HASSO HERING

A perspective from Oregon’s mid-Willamette Valley

Wetlands: Another needless cost

Written October 29th, 2015 by Hasso Hering
The police site as seen from Pacific. Navigation? Fisheries?

The police site as seen from Pacific Boulevard. Navigation? Fisheries?

We don’t need any more examples of the costly foolishness that is Oregon’s wetlands policy, but we have one anyway. It is the site where Albany next year will start building its new police headquarters.

The vacant parcel, covered with grasses and weeds, lies in the 2600 block on the west side of Pacific Boulevard S.W., between Schoen’s Motors to the north and various medical offices to the south. Cathey’s Ditch flows along its northern edge. The site measures about 3.9 acres.

This past spring a consultant determined that wetlands covered 1.9 acres of it. The Department of State Lands, however, rejected those findings based on a field investigation that discovered additional markers for hydric — or wetlands — soil. The city engineer overseeing the police project, Staci Belcastro, says a revised wetlands delineation has been done, and now the area designated as wetlands covers 2.9 acres.

State law requires a permit whenever someone wants to “remove or fill material in waters of the state,” the Department of State Lands says. The law (ORS 196.795-990), passed in 1967, was intended to protect public navigation, fisheries and recreational uses of state waters, an eminently sensible goal. But 1967 was well before state and federal regulators started to treat seasonally soggy land, namely wetlands, the same as water.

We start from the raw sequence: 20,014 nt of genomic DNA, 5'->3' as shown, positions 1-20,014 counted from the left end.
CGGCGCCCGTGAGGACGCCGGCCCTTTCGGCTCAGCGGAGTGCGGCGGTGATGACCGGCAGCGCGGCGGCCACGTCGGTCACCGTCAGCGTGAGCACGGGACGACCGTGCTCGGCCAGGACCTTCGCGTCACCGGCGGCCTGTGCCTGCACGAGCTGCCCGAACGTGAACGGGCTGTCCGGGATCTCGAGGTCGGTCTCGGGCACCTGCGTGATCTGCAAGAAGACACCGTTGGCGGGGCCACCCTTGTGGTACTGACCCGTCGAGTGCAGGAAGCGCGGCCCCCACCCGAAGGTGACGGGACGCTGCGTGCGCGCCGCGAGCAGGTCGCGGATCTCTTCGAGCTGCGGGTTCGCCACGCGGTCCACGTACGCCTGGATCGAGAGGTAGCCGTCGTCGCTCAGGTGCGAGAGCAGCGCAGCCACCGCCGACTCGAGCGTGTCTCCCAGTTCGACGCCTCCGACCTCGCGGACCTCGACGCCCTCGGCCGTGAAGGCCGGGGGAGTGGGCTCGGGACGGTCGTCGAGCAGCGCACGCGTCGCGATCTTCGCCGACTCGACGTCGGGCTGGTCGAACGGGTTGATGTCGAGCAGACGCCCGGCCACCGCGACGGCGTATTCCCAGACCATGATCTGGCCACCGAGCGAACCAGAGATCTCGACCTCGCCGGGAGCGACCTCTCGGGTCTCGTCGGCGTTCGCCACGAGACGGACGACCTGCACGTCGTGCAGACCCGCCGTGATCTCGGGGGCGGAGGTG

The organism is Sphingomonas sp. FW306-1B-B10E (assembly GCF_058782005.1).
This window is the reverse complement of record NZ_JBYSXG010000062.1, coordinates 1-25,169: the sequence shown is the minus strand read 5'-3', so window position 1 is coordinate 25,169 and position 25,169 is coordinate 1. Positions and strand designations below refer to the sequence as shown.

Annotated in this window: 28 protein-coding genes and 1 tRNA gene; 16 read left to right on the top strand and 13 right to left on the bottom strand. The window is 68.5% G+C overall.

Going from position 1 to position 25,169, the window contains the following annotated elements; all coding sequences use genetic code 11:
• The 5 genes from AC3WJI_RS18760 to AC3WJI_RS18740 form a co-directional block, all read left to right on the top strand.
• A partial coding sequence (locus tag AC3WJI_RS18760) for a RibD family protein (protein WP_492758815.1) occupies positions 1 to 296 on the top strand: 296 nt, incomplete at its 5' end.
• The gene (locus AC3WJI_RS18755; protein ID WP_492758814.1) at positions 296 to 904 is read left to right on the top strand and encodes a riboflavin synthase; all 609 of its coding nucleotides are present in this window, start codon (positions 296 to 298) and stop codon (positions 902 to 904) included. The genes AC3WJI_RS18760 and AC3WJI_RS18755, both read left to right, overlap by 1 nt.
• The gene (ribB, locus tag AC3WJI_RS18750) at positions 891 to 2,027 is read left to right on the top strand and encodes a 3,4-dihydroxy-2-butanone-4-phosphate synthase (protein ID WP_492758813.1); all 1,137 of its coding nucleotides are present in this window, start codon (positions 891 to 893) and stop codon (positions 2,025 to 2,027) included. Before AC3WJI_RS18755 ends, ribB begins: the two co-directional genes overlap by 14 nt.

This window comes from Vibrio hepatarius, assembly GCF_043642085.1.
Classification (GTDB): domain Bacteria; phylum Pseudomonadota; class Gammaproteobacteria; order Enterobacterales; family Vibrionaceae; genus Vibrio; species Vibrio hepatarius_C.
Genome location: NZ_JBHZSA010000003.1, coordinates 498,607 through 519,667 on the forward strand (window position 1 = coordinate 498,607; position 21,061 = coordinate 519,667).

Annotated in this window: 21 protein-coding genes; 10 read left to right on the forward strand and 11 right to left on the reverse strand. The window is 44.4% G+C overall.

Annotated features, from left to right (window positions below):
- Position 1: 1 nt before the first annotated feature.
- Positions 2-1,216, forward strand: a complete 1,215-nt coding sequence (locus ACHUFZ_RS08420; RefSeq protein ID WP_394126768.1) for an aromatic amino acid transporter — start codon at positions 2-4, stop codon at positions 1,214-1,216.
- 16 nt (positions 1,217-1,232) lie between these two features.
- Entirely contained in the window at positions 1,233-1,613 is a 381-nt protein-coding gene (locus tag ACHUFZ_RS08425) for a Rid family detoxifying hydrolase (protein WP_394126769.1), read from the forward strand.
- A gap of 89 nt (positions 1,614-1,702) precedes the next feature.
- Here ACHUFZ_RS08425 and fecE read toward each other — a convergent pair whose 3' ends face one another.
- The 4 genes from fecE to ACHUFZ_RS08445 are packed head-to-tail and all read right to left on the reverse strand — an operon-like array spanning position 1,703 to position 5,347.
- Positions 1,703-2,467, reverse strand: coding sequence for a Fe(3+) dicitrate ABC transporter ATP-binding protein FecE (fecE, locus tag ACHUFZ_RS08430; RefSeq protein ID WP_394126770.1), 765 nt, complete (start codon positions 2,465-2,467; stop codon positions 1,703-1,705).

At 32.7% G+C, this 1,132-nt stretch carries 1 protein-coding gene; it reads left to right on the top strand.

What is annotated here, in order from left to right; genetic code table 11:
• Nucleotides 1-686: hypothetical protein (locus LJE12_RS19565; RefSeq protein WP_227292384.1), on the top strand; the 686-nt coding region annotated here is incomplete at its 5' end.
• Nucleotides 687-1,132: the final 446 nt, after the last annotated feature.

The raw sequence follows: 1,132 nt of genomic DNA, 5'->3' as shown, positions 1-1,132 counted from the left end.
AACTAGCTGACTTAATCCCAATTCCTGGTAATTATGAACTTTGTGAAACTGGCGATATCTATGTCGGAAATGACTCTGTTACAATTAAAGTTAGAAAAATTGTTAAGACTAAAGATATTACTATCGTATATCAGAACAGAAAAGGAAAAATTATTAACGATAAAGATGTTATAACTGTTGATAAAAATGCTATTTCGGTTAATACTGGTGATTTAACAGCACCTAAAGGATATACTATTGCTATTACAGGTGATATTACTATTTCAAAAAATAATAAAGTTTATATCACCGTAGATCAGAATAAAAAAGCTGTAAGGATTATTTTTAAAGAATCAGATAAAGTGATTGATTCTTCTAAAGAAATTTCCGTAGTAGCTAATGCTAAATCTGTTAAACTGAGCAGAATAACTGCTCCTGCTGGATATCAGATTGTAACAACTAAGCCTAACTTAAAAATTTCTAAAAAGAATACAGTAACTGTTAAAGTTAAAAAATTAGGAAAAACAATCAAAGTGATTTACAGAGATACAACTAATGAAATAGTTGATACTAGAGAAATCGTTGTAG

Under current regulations, the loss of wetlands has to be “mitigated,” usually by paying to create or expand wetlands elsewhere. Albany’s budget for the police station includes $200,000 for wetlands mitigation. This is an expense for which there is no practical justification other than that the rules demand it. This site plays no role at all in watery recreation, and certainly not in navigation or fisheries, so there’s no sensible reason for even a state fill permit, at least not under the 1967 law.

The city of Albany is not going to make waves about nonsensical wetlands requirements because it is used to this abuse of state and federal authority. But sooner or later, somebody should. (hh)



7 responses to “Wetlands: Another needless cost”

  1. Gordon L. Shadle says:

    Yet another line item on the unending list of government stupidities.

    Although when it comes to ‘wetlands’, there is no better example of stupidity than the cable barrier on portions of I-5 that are built close to the fast lane because the median was classified as a “wetland.”

    Out of state visitors laugh out loud when I mention “wetlands” as the reason for the cable veering from the middle to the shoulder and then back to the middle.

  2. Bobby says: